72. I believe the decision has been taken, I do not think there is any sense in trying to tell the workforce they have still got a chance of changing it. If the initiative did not go ahead, what would happen?
  (Mr Coles) If we could not finally conclude the arrangements we actually have in principle with the companies, and as you said announced by ministers and endorsed by ministers, then we would revert to the benchmark which was put forward by the naval base commanders which is essentially the in-house organisation management arrangements which of course generates some saving itself.

  73. So just go back to the status quo.
  (Mr Coles) It would go back to the way it was.

  74. You mentioned 750 job losses which I believe is the worst case scenario over five years. That has been misinterpreted by many people and you have used it this morning. What have the companies told you of the potential job losses? Are they your figures or are they what the companies are saying?
  (Mr Coles) In the end the precise figures will only come out when the companies have finally signed up the agreements and made the contracts and the numbers will come out over time. Our best judgment at this point in time, based on the proposals that they have put forward is we will lose about 1,000 posts but because some of those posts are vacant because of the activities coming out we will lose about 750 jobs over five years. That is our best judgment at this point in time.

  75. That is over and above natural wastage?
  (Mr Coles) No, that includes natural wastage.

  76. So what would natural wastage be in normal circumstances over five years?
  (Mr Coles) Without looking at the profile in detail I cannot give you that answer. With an ageing workforce there would be typically—I would say typically—ten or 15 per cent turnover naturally anyway within this sort of organisation. I cannot give you the answer to that today.

  77. How can you be specific about 750 if you do not know how many we are going to be less?
  (Mr Coles) No, it is the number of jobs that actually go, whether they go by natural wastage or by people resigning or turning over or whatever other reason, I cannot give you the figure today but I do know the number of posts approximately.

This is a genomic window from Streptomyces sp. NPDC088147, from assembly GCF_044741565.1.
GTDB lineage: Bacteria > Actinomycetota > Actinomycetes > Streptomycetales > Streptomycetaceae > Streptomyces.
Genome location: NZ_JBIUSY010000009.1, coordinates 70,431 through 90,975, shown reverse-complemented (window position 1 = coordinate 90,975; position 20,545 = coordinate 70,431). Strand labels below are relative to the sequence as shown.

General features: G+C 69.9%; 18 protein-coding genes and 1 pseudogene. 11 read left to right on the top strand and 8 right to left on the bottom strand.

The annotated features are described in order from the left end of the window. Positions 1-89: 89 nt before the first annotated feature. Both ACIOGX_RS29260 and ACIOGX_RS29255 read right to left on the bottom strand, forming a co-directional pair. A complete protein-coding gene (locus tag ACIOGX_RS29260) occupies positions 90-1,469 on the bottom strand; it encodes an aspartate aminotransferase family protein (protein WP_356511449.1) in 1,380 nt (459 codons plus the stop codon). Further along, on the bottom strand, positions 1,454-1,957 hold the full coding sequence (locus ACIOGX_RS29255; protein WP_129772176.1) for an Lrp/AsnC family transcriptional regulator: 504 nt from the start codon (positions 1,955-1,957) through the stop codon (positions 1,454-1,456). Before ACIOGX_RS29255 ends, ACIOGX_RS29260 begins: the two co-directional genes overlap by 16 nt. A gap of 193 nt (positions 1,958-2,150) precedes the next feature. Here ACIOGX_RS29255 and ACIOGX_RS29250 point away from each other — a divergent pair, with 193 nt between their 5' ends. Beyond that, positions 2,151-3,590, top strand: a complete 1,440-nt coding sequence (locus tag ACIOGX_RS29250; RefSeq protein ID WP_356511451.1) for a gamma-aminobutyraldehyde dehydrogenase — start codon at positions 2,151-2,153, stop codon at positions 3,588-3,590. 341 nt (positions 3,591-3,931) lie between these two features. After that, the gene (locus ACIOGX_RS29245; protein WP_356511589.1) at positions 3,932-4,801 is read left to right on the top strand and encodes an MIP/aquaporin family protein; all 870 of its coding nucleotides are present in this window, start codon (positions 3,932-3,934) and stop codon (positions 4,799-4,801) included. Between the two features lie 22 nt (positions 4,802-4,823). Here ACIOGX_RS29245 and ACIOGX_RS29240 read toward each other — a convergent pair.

Mr Roy

  78. Can I come in on a point that you raised earlier. Mr Coles, you said extensive consultation had taken place and presumably that consultation process is two way. I noticed in your opening remarks that you did not mention the workforce. I ought to probably declare an interest, Chairman, in so far as I am very interested when I see a workforce not normally shown to be militant, especially in Scotland for example, where we have had workforces recently on strike, we have had picket lines and we have had street demonstrations about this particular project. I can tell you, Mr Coles, I should not need to tell you, the workers feel very, very bitter, especially about the process used to come to where we are today. I would just like, if it is okay through the Chair, to ask you to expand on that area of bitterness and why it is so tangible, especially in Coulport and Faslane. I am very interested in the partnering process where this bitterness first came from. I am very interested in partnering process costs, Mr Coles. Can you clarify the extent of the costs to the Department through this process? I am thinking specifically about the company bid and the in-house bid. How much was spent supporting the companies' proposals including direct or indirect payments to the companies and how much in support of the in-house option? The in-house option was to include the cost of producing the management benchmark. It is very, very important because the workers feel they were steamrolled, everything was stacked towards the company and basically your consultation process was a sham.
  (Mr Coles) Let me try and answer the question as best I can. There was no direct cost to the companies to put their proposals together, none whatsoever. They would of course be covered for the overheads in time but there was no direct contract to do it. Likewise the activities within the naval bases or with the TUs would have been their own to consume within the year. We did provide a team of people to support the trade union's proposals which we funded, of course. We did have a team of consultants and experts in-house to support not only the whole process but the subsequent financial analysis and I think—I would have to look to my notes—we did have a premium for that, about £8 million in total, or it will be when the process is finished.

  79. That was just about the process?
  (Mr Coles) The process, to manage the whole process.